By using her body as a canvas, Yoshida critiques the firm and unchanging ideologies of the traditions she fled. Her multiple iterations as “another” can be seen as an act of liberation. When asked to comment on what her art represents, Yoshida says;
“Since I fled my homeland to escape the mortifying servitude and humiliating fate of Japanese women, I amplify through my art a feminist stance of protest against contemporary cliches of seduction, voluntary servitude of women, identity and the stereotypes of gender.”
The Tale of Genji Series
Perhaps one of the best examples where the entirety of Kimiko Yoshida’s photographic oeuvre comes together is The Tale of Genji series. Besides a search for technical and formal excellence throughout each image, Yoshida returns to her roots and tackles a subject matter that comes from her native Japan. Considered a masterpiece of Japanese literature as well as the first novel to ever be written, The Tale of Genji is a novel written by Murasaki Shikibu at the beginning of the 11th century. It captures the image of the early Heian Japan era through the story of Prince Genji and her many continuously centers female perspective, although the novel is based on the tales of a prince. It was unthinkable, at the time, for a woman to write a novel, let alone be seen alone in daylight. Physical contact between men and women are rarely described. The Tale of Genji as a novel also speaks to some of the core issues Kimiko Yoshida questions as an artist. In her series, Yoshida is unrecognizable. She blends into the background. Yoshida becomes an archetype and her identity is a reflection of who she wishes to reference in the photograph.
Inspired by the lacquered image of the antique drawings from The Tale of Genji, Yoshida reimagines the craftsmanship in a contemporary manner with the merging of modern photography and ancient illustrations, resulting in complex images that are overlayed with ancient stenciled patterns. The photographs are presented in a large format, in the traditional kakejiku format, which are Japanese hanging scrolls on which Japanese painting or calligraphy is mounted. The kakejiku plays a significant role in the traditional interior decoration of a Japanese room. Yoshida pays hommage to and critiques the Japanese cliches by presenting her works as kakejiku, yet executes her ritual of disappearance through her “intangible self-portraits.” Her work can ultimately be seen as a stream of consciousness of images in which the possibilities for objectification are only limited by her imagination. Kimiko’s photographs present a balance between who she is, and who she dreams of being past and present.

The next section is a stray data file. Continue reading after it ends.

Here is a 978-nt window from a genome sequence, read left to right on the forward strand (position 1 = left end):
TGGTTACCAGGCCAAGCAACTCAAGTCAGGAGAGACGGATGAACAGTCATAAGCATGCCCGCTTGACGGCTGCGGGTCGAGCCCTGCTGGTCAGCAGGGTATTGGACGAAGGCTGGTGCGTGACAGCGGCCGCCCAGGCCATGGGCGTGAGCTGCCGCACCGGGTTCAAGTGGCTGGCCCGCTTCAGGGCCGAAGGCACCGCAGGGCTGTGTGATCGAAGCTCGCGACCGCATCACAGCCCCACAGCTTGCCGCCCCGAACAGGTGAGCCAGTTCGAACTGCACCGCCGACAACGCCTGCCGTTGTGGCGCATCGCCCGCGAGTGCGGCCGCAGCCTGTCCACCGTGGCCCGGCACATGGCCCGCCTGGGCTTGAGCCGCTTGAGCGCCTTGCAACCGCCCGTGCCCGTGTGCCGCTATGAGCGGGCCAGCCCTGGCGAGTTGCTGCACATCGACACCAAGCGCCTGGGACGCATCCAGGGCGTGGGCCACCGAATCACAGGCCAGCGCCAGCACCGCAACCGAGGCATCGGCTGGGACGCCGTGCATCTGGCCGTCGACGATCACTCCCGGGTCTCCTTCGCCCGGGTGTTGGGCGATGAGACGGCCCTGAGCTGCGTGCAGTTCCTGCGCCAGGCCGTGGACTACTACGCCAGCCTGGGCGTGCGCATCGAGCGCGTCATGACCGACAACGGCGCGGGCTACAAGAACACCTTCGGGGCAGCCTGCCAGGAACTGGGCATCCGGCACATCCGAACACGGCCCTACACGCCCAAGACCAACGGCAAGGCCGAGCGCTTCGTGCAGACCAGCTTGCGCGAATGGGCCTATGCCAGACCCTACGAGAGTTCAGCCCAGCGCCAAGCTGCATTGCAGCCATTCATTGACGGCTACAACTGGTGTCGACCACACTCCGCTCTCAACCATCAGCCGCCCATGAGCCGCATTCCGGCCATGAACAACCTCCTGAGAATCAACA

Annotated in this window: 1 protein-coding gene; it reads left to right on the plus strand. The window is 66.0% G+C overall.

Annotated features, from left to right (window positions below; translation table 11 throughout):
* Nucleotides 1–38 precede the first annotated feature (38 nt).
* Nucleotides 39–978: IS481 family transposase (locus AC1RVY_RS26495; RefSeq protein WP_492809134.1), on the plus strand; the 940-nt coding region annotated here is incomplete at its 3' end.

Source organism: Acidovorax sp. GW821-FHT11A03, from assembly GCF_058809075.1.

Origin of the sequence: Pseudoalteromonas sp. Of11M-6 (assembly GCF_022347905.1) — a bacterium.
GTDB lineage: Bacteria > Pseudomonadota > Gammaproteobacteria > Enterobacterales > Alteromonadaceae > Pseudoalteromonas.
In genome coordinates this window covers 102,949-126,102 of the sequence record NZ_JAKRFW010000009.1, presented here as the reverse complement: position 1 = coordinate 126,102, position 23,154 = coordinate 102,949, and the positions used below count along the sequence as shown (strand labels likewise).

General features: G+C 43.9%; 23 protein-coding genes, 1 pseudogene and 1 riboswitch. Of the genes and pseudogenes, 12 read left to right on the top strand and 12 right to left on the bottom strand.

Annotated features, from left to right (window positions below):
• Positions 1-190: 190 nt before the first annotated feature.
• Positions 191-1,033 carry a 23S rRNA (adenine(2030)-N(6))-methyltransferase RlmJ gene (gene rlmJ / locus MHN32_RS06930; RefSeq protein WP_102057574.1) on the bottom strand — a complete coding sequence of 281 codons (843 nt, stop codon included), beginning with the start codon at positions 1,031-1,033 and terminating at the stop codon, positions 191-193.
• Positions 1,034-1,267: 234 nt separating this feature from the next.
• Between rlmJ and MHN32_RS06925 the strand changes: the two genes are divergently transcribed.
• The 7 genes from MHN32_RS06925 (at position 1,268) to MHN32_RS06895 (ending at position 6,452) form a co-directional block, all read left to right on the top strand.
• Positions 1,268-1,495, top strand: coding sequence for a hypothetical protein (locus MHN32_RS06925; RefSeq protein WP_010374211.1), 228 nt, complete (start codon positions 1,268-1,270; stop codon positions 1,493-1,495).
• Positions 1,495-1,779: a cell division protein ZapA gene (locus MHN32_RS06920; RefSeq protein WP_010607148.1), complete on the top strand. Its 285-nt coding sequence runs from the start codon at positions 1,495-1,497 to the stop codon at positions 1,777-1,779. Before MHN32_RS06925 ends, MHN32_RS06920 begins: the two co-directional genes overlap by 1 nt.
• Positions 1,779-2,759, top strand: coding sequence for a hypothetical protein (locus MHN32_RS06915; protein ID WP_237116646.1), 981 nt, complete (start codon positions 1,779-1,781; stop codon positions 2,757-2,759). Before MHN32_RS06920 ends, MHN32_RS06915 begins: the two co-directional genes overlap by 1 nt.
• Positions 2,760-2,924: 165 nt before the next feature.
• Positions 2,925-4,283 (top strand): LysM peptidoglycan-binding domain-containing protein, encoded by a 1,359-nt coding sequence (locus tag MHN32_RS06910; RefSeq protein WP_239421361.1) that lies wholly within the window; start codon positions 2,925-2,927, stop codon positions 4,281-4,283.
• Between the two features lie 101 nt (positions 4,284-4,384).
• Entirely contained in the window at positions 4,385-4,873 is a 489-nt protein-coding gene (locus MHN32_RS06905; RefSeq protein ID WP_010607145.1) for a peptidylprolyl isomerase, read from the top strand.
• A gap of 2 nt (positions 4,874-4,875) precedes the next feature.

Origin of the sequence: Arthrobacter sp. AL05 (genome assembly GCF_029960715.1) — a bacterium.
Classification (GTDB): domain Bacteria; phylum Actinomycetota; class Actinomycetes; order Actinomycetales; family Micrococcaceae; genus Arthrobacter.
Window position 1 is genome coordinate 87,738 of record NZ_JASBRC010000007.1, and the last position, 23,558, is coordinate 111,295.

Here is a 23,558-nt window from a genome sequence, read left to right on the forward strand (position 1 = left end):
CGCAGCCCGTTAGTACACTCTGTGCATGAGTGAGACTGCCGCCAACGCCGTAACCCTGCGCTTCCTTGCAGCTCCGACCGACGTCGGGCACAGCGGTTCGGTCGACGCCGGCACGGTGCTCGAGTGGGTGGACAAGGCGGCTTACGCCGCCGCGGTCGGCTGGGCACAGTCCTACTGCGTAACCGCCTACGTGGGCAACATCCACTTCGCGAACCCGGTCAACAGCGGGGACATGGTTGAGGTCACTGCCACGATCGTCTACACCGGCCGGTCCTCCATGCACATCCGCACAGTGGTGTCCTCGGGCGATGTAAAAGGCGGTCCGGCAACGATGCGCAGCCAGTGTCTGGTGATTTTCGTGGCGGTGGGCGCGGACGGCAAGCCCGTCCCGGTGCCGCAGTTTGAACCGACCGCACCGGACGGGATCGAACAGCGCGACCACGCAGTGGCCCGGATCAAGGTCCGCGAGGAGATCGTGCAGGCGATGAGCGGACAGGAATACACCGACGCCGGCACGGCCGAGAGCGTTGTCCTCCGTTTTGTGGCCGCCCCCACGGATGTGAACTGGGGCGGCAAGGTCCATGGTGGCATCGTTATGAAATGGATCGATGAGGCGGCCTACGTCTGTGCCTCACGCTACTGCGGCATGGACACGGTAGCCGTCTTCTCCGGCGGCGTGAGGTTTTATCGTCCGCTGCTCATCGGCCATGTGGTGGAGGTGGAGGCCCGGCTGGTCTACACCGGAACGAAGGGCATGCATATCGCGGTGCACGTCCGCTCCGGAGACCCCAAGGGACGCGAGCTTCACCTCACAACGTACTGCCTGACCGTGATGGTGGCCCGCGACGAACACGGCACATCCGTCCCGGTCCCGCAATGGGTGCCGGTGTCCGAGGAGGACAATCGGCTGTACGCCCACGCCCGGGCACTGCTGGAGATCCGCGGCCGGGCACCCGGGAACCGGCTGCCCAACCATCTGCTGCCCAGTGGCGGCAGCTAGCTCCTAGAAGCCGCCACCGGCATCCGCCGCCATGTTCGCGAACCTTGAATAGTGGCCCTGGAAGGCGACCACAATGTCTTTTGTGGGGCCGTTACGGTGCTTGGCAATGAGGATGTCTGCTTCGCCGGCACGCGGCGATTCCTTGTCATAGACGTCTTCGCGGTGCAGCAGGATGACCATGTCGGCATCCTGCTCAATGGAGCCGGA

Yoshida received the International Photography Award in 2005. She continues to exhibit worldwide, and her work is found in the permanent collections of the Museum of Fine Arts of Houston, the Israel Museum, the Kawasaki City Museum, and the Maison Européenne de la Photograph in Paris and in many prestigious private and corporate collections.